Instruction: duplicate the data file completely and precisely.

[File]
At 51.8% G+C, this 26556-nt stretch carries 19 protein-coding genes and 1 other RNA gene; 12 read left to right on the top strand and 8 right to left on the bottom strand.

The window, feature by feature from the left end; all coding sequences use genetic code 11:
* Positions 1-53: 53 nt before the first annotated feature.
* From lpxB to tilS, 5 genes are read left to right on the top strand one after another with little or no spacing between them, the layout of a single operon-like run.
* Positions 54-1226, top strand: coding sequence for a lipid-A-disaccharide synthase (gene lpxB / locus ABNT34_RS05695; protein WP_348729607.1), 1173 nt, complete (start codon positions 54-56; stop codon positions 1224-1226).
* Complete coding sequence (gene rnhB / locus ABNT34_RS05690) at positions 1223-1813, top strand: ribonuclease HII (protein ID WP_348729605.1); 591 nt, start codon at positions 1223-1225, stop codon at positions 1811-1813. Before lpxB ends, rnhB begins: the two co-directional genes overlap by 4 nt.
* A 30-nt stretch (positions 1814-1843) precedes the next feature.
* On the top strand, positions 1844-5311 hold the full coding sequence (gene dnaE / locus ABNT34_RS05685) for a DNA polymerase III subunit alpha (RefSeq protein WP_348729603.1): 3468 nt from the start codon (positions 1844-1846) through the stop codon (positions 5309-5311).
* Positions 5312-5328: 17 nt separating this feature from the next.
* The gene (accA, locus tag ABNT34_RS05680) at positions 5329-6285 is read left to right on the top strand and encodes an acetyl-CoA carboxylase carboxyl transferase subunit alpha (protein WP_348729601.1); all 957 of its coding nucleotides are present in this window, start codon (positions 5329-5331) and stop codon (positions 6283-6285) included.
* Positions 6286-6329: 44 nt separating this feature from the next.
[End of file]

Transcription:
At 51.8% G+C, this 26556-nt stretch carries 19 protein-coding genes and 1 other RNA gene; 12 read left to right on the top strand and 8 right to left on the bottom strand.

The window, feature by feature from the left end; all coding sequences use genetic code 11:
* Positions 1-53: 53 nt before the first annotated feature.
* From lpxB to tilS, 5 genes are read left to right on the top strand one after another with little or no spacing between them, the layout of a single operon-like run.
* Positions 54-1226, top strand: coding sequence for a lipid-A-disaccharide synthase (gene lpxB / locus ABNT34_RS05695; protein WP_348729607.1), 1173 nt, complete (start codon positions 54-56; stop codon positions 1224-1226).
* Complete coding sequence (gene rnhB / locus ABNT34_RS05690) at positions 1223-1813, top strand: ribonuclease HII (protein ID WP_348729605.1); 591 nt, start codon at positions 1223-1225, stop codon at positions 1811-1813. Before lpxB ends, rnhB begins: the two co-directional genes overlap by 4 nt.
* A 30-nt stretch (positions 1814-1843) precedes the next feature.
* On the top strand, positions 1844-5311 hold the full coding sequence (gene dnaE / locus ABNT34_RS05685) for a DNA polymerase III subunit alpha (RefSeq protein WP_348729603.1): 3468 nt from the start codon (positions 1844-1846) through the stop codon (positions 5309-5311).
* Positions 5312-5328: 17 nt separating this feature from the next.
* The gene (accA, locus tag ABNT34_RS05680) at positions 5329-6285 is read left to right on the top strand and encodes an acetyl-CoA carboxylase carboxyl transferase subunit alpha (protein WP_348729601.1); all 957 of its coding nucleotides are present in this window, start codon (positions 5329-5331) and stop codon (positions 6283-6285) included.
* Positions 6286-6329: 44 nt separating this feature from the next.